Afghanistan earn first Test win with seven-wicket success over Ireland

Insanullah Janat acknowledges applause after reaching his 50 in Dehradun
Insanullah Janat's 65 contributed to Afghanistan's match-clinching partnership
Test match, Rajiv Gandhi Stadium, Dehradun (day four of five)
Ireland 172 (60 overs): Murtagh 54*, Dockrell 39; Nabi 3-36, Ahmadzai 3-41 & 288 (93 overs) Balbirnie 82, O'Brien 56, Rashid 5-82, Ahmadzai 3-52
Afghanistan: 314 (106.3 overs): Rahmat Shah 98, Afghan 67, Shahidi 61; Thompson 3-28 & 149-3 (47.5 overs) Shah 76, Janat 65
Afghanistan win by seven wickets

Afghanistan earned their first Test win after Rahmat Shah's 76 and Ihsanullah Janat's 65 helped them earn a seven-wicket victory over Ireland.

Starting day four on 29-1 chasing 147 for victory, the duo's 139-run partnership ended any hopes of an unlikely Ireland fightback in Dehradun.

After hitting 98 in Afghanistan's first innings, Shah was out for 76 just three short of the victory target.

Mohammad Nabi quickly departed but the Afghans were not to be denied.

'Historic day for Afghanistan'

Hashmatullah Shahidi smashed the winning boundary to trigger celebrations in the Afghanistan dressing room.

"It's a historic day for Afghanistan, for our team and our people," said the winning captain Asghar Afghan, who made 67 in the first innings.

"We have been playing for a while, we have been playing first-class cricket, so we have that composure.

"The bowlers were very good, Rashid (Khan), Yamin (Ahmadzai). Now we're going to South Africa for World Cup preparation. We will try our best to play good cricket."

Ireland captain and opener William Porterfield contributed only nine runs in the match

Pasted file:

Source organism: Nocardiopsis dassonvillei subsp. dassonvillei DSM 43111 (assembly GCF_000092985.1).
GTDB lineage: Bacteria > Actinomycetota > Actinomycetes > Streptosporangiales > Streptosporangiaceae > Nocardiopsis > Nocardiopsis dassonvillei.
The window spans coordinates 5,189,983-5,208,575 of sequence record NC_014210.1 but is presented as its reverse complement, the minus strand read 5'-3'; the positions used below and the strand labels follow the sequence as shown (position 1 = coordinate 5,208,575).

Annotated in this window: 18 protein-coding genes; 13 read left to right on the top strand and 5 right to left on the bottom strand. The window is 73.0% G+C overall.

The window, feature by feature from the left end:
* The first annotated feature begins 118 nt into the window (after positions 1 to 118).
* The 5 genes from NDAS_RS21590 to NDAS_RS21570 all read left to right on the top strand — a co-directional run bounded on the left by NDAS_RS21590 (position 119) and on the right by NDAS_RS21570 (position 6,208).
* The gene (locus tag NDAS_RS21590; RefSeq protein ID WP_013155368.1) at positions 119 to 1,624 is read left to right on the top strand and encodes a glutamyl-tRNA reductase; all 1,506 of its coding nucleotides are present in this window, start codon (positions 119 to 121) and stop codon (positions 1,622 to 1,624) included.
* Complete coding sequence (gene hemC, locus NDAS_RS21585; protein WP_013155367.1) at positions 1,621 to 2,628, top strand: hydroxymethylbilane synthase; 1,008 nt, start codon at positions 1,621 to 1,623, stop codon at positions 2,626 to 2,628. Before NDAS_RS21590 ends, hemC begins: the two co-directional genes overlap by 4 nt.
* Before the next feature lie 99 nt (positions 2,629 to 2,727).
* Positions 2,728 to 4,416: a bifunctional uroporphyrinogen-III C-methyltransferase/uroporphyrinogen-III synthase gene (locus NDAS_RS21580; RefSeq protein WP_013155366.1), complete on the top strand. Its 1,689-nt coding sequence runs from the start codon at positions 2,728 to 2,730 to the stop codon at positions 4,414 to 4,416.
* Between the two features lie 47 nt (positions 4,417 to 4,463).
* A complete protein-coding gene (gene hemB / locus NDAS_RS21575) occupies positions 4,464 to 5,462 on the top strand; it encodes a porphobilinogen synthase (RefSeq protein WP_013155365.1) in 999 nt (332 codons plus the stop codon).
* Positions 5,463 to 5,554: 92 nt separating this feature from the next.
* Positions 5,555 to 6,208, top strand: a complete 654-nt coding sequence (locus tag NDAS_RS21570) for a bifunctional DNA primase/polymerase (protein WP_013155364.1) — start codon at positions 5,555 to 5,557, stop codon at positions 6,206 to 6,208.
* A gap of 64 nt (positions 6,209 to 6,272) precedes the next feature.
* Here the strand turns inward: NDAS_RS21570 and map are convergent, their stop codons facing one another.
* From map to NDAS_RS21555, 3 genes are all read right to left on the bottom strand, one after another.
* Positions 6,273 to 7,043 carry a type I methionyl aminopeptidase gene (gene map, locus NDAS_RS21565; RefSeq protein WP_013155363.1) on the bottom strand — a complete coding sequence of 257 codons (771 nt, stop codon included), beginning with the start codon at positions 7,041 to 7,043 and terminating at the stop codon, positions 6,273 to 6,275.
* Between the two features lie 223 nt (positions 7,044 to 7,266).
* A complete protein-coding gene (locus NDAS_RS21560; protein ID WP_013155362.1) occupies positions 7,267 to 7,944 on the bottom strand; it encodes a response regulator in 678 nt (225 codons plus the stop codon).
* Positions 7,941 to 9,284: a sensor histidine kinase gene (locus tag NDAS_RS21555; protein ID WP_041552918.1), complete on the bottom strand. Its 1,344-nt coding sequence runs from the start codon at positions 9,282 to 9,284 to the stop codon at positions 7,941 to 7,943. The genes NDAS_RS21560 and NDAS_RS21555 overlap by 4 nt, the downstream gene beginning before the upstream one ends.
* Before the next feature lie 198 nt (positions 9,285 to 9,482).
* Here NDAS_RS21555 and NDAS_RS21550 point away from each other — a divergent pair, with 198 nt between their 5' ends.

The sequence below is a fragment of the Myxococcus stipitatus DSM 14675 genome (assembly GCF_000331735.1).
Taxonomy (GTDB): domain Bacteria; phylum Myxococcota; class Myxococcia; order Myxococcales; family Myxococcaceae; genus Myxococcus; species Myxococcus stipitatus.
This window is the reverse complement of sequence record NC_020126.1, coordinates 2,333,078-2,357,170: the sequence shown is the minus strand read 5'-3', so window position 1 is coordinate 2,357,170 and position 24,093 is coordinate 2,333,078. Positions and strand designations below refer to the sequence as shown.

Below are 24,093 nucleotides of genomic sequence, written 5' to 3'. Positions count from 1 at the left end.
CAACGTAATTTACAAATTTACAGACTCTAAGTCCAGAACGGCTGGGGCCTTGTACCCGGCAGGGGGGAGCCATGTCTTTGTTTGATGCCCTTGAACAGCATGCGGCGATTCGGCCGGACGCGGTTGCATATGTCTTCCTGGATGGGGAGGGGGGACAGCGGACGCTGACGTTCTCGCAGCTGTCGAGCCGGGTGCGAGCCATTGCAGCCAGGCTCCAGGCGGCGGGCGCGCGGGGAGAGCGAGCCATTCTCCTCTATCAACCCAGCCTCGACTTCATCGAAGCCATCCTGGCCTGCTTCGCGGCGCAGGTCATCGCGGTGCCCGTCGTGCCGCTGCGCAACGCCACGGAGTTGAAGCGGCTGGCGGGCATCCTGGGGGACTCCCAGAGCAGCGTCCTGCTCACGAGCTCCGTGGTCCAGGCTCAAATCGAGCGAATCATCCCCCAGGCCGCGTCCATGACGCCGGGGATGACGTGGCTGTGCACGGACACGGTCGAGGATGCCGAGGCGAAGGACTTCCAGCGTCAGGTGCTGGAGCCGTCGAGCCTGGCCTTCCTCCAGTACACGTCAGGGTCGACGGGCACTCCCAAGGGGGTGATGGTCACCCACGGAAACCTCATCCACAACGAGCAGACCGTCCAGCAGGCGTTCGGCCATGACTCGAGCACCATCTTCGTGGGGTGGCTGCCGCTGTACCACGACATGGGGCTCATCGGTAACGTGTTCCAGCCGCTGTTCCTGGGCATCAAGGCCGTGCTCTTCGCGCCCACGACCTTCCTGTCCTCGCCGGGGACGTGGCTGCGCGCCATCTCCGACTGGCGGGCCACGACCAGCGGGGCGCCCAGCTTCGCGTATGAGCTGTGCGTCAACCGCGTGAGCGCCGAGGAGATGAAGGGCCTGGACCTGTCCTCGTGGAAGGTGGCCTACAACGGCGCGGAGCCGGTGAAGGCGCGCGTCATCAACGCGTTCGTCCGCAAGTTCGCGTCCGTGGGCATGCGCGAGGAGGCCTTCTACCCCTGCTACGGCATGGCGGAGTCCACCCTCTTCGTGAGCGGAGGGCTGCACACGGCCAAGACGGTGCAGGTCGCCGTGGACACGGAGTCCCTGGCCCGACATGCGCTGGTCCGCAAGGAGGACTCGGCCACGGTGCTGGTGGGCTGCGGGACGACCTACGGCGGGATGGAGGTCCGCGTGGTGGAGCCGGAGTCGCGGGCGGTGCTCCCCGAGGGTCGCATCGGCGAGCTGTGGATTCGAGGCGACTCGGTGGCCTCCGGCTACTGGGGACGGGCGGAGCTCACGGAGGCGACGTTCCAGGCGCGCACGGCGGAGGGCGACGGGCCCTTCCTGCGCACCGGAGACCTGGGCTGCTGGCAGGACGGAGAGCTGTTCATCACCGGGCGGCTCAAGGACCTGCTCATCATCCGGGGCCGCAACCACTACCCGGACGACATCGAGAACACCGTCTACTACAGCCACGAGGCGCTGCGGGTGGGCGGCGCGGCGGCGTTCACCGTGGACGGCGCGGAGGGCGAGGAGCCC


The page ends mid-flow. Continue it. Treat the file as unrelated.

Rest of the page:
Ireland captain William Porterfield admitted his side were left chasing the game after a poor first innings

Ireland 'outplayed' admits Porterfield

Ireland were on the back foot from the opening day when they were they were bowled out for 172 at the Rajiv Gandhi Stadium.

Afghanistan responded with a total of 314 to secure a 144-run first-innings lead and despite Ireland's improved second-innings total of 288, helped by Andrew Balbirnie's 82, the Afghans were still in a strong position going into the penultimate day.

Ireland captain and opener William Porterfield, who managed only nine runs in the contest, admitted that the Afghans "outplayed us".

"We had to capitalise in the first innings. If we'd done how we'd done in the second innings, it could have been a completely different game. But credit to Afghanistan."

Both Ireland and Afghanistan were playing their second-ever Test since being awarded a full member status in 2017.

The Irish side's home debut ended in a five-wicket defeat by Pakistan in a hard-fought contest last May, while Afghanistan succumbed inside two days against top-ranked India a month later in Bengaluru.

Prior to the Test, Afghanistan won a Twenty20 series 3-0 at their adopted home in Dehradun before Ireland rebounded to earn a 2-2 draw in a one-day series.

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